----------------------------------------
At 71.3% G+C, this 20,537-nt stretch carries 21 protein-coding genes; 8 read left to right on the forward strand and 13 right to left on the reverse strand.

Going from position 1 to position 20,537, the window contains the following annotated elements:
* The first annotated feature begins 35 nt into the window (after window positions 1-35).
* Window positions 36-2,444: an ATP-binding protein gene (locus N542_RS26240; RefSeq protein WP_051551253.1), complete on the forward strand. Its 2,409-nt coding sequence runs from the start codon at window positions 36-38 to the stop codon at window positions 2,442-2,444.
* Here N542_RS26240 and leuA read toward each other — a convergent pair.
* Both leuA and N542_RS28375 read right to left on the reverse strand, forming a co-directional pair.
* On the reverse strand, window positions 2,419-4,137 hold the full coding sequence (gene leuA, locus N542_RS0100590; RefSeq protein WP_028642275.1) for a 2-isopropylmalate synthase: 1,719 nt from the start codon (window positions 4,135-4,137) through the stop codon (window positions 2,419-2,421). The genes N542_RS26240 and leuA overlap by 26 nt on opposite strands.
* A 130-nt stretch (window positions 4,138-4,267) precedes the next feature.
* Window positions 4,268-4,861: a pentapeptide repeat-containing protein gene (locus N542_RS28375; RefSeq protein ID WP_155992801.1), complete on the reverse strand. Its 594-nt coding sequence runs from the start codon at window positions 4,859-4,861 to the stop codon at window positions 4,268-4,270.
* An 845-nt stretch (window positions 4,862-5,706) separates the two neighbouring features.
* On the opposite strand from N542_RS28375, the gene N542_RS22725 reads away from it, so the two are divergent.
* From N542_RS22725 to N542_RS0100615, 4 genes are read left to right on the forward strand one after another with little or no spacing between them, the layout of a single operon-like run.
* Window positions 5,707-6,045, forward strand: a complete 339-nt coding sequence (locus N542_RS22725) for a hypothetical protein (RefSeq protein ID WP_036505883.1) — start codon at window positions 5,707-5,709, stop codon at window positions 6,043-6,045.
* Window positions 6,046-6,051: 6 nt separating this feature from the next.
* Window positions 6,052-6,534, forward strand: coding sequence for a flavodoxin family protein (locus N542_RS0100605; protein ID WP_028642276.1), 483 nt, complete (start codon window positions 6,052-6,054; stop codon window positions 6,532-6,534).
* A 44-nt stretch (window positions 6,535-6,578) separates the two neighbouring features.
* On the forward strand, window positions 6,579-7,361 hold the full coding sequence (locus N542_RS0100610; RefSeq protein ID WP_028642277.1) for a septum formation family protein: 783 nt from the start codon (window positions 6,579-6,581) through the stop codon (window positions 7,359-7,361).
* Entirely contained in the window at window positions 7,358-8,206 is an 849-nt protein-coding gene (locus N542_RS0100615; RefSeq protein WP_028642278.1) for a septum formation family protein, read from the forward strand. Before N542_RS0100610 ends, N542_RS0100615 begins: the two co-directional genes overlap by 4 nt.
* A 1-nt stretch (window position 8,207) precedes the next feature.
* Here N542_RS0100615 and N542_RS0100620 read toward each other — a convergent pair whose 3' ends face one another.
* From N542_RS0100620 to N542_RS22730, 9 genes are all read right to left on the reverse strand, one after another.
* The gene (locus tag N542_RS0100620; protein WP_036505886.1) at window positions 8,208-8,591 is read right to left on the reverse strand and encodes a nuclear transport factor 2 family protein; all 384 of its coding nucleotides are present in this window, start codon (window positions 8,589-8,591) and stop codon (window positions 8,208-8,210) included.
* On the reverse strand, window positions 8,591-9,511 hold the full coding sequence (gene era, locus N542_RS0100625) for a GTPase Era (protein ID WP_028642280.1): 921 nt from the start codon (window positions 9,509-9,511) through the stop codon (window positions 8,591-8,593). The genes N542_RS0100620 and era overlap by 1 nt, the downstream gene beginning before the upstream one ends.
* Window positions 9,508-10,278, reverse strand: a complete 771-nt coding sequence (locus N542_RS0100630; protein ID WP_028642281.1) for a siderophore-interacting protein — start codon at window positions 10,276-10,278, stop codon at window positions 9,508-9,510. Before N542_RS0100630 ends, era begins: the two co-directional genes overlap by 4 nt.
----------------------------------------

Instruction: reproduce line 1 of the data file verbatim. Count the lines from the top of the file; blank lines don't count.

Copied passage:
At 71.3% G+C, this 20,537-nt stretch carries 21 protein-coding genes; 8 read left to right on the forward strand and 13 right to left on the reverse strand.